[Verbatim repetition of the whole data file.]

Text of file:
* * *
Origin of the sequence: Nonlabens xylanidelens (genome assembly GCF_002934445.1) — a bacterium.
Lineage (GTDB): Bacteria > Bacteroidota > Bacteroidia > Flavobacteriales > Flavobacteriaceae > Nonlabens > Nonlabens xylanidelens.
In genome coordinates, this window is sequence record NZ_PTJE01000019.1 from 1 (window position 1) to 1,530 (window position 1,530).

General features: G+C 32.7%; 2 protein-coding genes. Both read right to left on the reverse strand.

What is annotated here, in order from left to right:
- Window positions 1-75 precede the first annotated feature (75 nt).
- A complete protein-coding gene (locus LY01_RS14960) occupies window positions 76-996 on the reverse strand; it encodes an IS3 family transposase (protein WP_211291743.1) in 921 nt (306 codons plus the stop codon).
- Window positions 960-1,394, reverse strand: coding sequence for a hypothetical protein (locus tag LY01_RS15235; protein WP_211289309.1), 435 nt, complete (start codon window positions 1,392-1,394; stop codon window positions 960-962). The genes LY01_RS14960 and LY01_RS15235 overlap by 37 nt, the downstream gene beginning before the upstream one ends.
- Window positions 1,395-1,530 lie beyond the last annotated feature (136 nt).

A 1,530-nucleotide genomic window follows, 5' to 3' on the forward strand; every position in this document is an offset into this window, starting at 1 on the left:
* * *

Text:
Origin of the sequence: Nonlabens xylanidelens (genome assembly GCF_002934445.1) — a bacterium.
Lineage (GTDB): Bacteria > Bacteroidota > Bacteroidia > Flavobacteriales > Flavobacteriaceae > Nonlabens > Nonlabens xylanidelens.
In genome coordinates, this window is sequence record NZ_PTJE01000019.1 from 1 (window position 1) to 1,530 (window position 1,530).

General features: G+C 32.7%; 2 protein-coding genes. Both read right to left on the reverse strand.

What is annotated here, in order from left to right:
- Window positions 1-75 precede the first annotated feature (75 nt).
- A complete protein-coding gene (locus LY01_RS14960) occupies window positions 76-996 on the reverse strand; it encodes an IS3 family transposase (protein WP_211291743.1) in 921 nt (306 codons plus the stop codon).
- Window positions 960-1,394, reverse strand: coding sequence for a hypothetical protein (locus tag LY01_RS15235; protein WP_211289309.1), 435 nt, complete (start codon window positions 1,392-1,394; stop codon window positions 960-962). The genes LY01_RS14960 and LY01_RS15235 overlap by 37 nt, the downstream gene beginning before the upstream one ends.
- Window positions 1,395-1,530 lie beyond the last annotated feature (136 nt).

A 1,530-nucleotide genomic window follows, 5' to 3' on the forward strand; every position in this document is an offset into this window, starting at 1 on the left: